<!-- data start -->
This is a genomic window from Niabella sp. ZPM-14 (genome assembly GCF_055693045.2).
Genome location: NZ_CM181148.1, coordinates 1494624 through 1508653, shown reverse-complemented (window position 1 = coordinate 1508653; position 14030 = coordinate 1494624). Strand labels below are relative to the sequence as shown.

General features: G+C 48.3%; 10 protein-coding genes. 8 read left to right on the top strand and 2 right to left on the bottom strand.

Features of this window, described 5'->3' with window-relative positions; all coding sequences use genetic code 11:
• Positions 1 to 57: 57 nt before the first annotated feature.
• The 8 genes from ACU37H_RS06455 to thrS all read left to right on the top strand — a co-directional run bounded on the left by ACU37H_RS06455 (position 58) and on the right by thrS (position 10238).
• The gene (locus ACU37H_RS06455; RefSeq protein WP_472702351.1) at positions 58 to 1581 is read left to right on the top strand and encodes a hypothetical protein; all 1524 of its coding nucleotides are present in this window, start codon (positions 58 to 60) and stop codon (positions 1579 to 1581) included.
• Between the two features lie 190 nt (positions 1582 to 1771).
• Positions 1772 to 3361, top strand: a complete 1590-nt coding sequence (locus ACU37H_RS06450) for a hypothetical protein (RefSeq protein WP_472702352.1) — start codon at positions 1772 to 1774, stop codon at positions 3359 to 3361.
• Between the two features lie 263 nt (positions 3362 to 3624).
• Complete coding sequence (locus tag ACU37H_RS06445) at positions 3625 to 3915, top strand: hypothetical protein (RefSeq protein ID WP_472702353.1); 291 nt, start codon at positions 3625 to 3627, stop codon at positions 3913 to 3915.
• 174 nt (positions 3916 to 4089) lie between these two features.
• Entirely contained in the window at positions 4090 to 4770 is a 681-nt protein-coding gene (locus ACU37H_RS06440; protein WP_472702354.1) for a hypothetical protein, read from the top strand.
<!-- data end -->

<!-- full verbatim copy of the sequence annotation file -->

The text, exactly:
This is a genomic window from Niabella sp. ZPM-14 (genome assembly GCF_055693045.2).
Genome location: NZ_CM181148.1, coordinates 1494624 through 1508653, shown reverse-complemented (window position 1 = coordinate 1508653; position 14030 = coordinate 1494624). Strand labels below are relative to the sequence as shown.

General features: G+C 48.3%; 10 protein-coding genes. 8 read left to right on the top strand and 2 right to left on the bottom strand.

Features of this window, described 5'->3' with window-relative positions; all coding sequences use genetic code 11:
• Positions 1 to 57: 57 nt before the first annotated feature.
• The 8 genes from ACU37H_RS06455 to thrS all read left to right on the top strand — a co-directional run bounded on the left by ACU37H_RS06455 (position 58) and on the right by thrS (position 10238).
• The gene (locus ACU37H_RS06455; RefSeq protein WP_472702351.1) at positions 58 to 1581 is read left to right on the top strand and encodes a hypothetical protein; all 1524 of its coding nucleotides are present in this window, start codon (positions 58 to 60) and stop codon (positions 1579 to 1581) included.
• Between the two features lie 190 nt (positions 1582 to 1771).
• Positions 1772 to 3361, top strand: a complete 1590-nt coding sequence (locus ACU37H_RS06450) for a hypothetical protein (RefSeq protein WP_472702352.1) — start codon at positions 1772 to 1774, stop codon at positions 3359 to 3361.
• Between the two features lie 263 nt (positions 3362 to 3624).
• Complete coding sequence (locus tag ACU37H_RS06445) at positions 3625 to 3915, top strand: hypothetical protein (RefSeq protein ID WP_472702353.1); 291 nt, start codon at positions 3625 to 3627, stop codon at positions 3913 to 3915.
• 174 nt (positions 3916 to 4089) lie between these two features.
• Entirely contained in the window at positions 4090 to 4770 is a 681-nt protein-coding gene (locus ACU37H_RS06440; protein WP_472702354.1) for a hypothetical protein, read from the top strand.